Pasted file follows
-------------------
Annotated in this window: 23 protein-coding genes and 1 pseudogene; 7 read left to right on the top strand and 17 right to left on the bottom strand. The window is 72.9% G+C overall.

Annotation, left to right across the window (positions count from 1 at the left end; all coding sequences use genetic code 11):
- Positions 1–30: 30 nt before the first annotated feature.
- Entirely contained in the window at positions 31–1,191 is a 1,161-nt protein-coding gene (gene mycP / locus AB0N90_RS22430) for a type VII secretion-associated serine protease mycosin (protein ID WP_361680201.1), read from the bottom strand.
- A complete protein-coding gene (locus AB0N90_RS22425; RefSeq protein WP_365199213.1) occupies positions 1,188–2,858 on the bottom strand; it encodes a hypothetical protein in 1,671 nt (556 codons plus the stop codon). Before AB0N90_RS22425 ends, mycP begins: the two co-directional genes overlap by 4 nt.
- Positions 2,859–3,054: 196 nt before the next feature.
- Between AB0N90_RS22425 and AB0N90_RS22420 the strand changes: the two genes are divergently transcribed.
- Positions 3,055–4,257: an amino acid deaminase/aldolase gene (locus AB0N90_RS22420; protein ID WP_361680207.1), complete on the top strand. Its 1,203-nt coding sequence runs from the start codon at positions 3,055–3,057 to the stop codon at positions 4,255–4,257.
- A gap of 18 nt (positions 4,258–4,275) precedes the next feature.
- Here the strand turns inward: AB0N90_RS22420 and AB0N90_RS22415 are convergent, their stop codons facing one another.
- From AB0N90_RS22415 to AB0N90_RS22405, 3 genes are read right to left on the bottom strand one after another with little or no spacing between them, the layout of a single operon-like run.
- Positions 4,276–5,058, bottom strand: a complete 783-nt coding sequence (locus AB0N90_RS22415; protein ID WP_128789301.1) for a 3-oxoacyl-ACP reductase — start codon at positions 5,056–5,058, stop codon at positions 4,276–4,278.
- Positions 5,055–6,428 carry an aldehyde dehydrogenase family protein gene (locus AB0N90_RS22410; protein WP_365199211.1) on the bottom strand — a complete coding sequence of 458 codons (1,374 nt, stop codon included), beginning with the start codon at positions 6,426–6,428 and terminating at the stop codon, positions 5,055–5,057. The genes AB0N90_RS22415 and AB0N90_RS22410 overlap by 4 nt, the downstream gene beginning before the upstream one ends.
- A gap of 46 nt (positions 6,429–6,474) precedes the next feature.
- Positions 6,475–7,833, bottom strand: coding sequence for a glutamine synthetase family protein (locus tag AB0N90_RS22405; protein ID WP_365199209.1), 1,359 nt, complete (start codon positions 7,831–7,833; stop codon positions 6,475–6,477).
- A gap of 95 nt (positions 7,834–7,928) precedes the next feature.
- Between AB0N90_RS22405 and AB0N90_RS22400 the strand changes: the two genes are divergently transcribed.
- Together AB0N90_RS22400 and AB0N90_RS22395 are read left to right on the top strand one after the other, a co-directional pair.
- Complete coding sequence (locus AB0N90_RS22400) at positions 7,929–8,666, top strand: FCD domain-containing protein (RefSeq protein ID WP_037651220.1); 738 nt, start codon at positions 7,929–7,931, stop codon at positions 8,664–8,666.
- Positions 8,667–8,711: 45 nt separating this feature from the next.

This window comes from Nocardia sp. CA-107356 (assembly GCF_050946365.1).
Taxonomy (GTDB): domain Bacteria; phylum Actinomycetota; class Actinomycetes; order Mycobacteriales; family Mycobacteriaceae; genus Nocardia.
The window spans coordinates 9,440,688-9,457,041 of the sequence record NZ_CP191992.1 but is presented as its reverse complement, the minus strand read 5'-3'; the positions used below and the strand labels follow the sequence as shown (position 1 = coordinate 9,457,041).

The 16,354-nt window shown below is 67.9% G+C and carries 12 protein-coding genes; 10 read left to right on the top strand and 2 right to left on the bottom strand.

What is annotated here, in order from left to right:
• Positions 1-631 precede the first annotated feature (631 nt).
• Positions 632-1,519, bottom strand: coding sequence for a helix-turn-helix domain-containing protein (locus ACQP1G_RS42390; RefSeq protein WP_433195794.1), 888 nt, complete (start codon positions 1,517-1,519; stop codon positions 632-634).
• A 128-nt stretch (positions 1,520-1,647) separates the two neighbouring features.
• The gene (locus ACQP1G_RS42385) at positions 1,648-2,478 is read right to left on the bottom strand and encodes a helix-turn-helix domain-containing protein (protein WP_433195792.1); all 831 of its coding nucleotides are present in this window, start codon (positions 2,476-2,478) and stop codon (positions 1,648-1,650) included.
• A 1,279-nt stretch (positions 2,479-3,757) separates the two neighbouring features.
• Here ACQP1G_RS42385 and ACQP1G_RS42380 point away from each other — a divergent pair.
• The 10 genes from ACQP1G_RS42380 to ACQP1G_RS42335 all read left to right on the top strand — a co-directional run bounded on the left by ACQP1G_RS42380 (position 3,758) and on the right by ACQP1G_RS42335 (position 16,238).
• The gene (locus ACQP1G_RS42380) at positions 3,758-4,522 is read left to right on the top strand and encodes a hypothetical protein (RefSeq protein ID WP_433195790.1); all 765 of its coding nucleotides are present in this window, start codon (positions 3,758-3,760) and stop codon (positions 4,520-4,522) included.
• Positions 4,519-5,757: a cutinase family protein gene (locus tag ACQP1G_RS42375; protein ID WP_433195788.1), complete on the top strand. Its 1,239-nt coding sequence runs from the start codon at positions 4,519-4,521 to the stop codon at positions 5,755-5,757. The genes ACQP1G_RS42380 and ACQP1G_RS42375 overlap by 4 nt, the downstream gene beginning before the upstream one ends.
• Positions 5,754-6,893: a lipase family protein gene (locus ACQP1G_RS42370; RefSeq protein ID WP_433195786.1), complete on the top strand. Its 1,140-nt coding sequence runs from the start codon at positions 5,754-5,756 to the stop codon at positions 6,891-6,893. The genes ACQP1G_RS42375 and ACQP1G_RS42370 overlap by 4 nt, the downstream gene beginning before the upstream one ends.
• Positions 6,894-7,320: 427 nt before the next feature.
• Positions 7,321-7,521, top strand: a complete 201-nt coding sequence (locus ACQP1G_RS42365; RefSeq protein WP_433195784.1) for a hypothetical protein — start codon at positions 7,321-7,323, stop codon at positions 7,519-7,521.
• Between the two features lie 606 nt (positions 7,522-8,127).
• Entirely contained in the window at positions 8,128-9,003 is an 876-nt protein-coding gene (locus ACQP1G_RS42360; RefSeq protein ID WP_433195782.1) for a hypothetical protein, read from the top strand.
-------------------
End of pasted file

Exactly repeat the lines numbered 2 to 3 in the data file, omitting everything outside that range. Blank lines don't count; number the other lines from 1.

Annotation, left to right across the window (positions count from 1 at the left end; all coding sequences use genetic code 11):
- Positions 1–30: 30 nt before the first annotated feature.